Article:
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Plasticity of GABAergic Inhibition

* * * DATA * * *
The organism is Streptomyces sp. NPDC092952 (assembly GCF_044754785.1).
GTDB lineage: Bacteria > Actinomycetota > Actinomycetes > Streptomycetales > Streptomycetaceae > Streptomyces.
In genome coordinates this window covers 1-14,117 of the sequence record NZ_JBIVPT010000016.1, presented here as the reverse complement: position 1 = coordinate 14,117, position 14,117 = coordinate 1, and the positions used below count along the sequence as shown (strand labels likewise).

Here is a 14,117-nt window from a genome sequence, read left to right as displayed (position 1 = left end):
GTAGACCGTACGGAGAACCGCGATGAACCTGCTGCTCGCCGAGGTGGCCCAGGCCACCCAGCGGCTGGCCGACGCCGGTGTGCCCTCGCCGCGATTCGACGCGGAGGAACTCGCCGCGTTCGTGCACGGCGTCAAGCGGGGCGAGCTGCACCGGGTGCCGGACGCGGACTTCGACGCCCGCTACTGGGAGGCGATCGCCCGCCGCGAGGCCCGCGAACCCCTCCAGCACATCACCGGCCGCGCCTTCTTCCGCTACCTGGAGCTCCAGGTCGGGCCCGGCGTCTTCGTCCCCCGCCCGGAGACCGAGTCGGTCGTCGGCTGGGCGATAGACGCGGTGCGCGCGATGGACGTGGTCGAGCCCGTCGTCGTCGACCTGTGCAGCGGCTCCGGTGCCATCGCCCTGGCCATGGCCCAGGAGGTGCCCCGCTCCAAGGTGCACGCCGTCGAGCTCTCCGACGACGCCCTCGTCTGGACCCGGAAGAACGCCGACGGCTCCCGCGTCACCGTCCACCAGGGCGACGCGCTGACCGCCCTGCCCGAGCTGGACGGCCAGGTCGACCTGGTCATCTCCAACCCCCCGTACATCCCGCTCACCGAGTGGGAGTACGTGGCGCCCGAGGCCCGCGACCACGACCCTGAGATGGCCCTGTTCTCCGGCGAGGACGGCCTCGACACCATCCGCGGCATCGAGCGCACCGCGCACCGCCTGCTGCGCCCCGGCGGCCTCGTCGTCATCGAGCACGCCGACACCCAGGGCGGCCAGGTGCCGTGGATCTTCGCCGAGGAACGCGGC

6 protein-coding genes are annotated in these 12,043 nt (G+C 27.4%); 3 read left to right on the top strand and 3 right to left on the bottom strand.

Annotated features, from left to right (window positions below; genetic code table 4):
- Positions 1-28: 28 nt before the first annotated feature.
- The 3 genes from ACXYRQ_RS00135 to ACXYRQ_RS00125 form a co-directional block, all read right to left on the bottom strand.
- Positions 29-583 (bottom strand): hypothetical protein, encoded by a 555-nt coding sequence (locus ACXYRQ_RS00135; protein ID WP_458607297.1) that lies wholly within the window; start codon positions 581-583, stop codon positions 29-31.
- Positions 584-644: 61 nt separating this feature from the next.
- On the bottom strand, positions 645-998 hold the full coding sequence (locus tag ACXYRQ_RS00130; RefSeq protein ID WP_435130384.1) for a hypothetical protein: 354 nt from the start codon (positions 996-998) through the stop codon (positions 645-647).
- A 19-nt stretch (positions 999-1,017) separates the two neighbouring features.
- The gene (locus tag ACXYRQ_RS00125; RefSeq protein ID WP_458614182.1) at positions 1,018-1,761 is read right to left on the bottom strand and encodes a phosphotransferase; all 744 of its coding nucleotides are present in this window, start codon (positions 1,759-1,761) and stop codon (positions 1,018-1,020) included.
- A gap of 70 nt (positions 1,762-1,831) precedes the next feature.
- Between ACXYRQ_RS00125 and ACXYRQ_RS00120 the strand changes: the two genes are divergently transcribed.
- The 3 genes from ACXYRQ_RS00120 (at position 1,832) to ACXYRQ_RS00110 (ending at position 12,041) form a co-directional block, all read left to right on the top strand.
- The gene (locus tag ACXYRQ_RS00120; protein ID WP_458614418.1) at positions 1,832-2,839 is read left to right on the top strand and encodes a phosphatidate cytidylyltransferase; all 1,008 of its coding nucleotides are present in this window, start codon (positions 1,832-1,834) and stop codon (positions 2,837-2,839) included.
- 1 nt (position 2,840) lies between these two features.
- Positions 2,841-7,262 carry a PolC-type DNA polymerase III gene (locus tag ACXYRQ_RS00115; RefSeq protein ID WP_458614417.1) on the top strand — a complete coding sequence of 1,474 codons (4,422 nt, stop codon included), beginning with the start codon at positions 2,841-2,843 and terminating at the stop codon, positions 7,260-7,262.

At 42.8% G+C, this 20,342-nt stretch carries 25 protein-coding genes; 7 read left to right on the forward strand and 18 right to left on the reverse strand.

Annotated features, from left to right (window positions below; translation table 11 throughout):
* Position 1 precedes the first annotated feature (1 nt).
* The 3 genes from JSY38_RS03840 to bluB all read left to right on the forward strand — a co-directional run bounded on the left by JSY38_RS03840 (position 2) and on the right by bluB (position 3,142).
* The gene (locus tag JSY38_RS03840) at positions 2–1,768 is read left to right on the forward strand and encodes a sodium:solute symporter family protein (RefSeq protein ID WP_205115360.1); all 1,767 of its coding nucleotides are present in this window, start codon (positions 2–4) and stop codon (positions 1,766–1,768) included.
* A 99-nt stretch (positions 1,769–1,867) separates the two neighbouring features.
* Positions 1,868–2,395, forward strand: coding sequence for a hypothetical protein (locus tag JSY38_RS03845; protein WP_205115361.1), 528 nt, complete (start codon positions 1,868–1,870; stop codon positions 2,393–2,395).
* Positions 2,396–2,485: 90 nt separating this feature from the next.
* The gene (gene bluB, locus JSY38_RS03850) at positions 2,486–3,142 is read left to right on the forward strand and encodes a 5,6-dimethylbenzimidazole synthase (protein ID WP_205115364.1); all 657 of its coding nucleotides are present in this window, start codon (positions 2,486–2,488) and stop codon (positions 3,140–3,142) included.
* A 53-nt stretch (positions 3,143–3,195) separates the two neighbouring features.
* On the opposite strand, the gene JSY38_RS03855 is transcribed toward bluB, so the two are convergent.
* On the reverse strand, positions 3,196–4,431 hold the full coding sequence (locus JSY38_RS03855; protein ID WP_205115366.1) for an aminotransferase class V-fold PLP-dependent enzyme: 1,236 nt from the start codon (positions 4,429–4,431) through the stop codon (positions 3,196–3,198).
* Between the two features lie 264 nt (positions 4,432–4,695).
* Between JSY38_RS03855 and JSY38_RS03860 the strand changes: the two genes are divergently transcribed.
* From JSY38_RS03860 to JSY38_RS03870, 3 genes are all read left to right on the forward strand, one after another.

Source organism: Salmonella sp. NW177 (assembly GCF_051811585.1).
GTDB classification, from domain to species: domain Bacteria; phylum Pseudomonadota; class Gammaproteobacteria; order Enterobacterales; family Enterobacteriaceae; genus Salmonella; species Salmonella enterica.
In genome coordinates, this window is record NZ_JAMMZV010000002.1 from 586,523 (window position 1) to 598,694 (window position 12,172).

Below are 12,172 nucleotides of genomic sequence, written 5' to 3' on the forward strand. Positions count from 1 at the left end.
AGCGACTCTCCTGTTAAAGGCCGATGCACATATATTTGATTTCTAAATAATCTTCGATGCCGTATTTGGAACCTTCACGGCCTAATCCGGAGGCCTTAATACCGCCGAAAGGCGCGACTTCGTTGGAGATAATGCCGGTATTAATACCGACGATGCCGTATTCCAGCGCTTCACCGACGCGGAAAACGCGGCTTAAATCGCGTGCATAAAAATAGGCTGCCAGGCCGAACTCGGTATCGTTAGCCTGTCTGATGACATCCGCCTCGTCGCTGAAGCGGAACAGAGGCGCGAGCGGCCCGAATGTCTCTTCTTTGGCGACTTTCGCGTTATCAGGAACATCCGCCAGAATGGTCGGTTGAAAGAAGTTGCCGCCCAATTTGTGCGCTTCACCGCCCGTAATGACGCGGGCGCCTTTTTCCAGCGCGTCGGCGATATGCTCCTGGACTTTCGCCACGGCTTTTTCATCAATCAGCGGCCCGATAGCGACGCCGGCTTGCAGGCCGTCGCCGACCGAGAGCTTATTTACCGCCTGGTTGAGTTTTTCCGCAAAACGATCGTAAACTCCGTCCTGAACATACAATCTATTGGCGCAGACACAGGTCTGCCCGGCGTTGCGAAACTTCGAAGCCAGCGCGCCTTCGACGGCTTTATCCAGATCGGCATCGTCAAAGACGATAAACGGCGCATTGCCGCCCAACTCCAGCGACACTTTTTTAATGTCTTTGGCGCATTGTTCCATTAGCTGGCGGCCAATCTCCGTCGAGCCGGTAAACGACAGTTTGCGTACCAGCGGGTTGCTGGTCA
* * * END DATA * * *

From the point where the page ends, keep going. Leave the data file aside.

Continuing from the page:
&gamma-aminobtutyric acid (GABA) is a transmitter molecule found in several organs and virtually all organisms. In the vertebrate central nervous system it is the major inhibitory neurotransmitter. Here GABA released by GABAergic neurons binds to GABA receptors and regulates neuronal excitability, network synchrony and neuronal development. GABAA receptors (GABAARs) are highly conserved ligand-gated ion channels permeable to Cl- and HCO3-, and upon binding GABA they generate currents that can be functionally distinguished in phasic or tonic. Physiology of tonic GABAergic conductances is of particular interest as these exercise powerful constrain on neuronal excitability and gain. Tonic inhibition is mediated by GABAARs containing &delta or &alpha5 subunits localized outside of the synaptic cleft and activated by ambient GABA. Object of this dissertation is plasticity of &delta- GABAARs, as their function and distinct pharmacology makes them relevant to many human diseases. &delta-GABAARs are naturally insensitive to benzodiazepines while uniquely sensitive to low concentrations of neurosteroids, which act on them as positive allosteric modulators. These endogenous steroids are the neuroactive form of progesterone, cortisol and testosterone. They are locally synthetized in both neurons and glia and their brain concentration varies in parallel with oscillations in plasma precursors. The present work shows how during times of altered neurosteroid production &delta-GABAARs expression homeostatically changes with functional consequences on neuronal network functioning. In particular, plasticity of &delta-GABAARs during pregnancy and the postpartum affects hippocampal excitability and &gamma oscillations frequency in vitro. Moreover, over the ovarian cycle, plasticity of &delta-GABAARs on interneurons is necessary for fluctuations in &gamma oscillations amplitude in vivo. More and more evidence suggests an involvement of &delta-GABAARs in different kinds of neurological and psychiatric disorders, such as epilepsies, postpartum depression, pre-menstrual dysphoric disorder, and schizophrenia. Interestingly a convenient therapeutic strategy may be available, given the anatomical distribution of these receptors. In fact, &delta-GABAARs expressed on excitatory neurons of the cortex contain &alpha4 subunits, whereas on interneurons they contain &alpha1 subunits. This allows to pharmacologically differentiate &delta-GABAARs on specific neuron. Development of drugs optimized to selectively modify &delta-GABAA-mediated tonic inhibition of excitatory or inhibitory neurons may lead to critical clinical applications.

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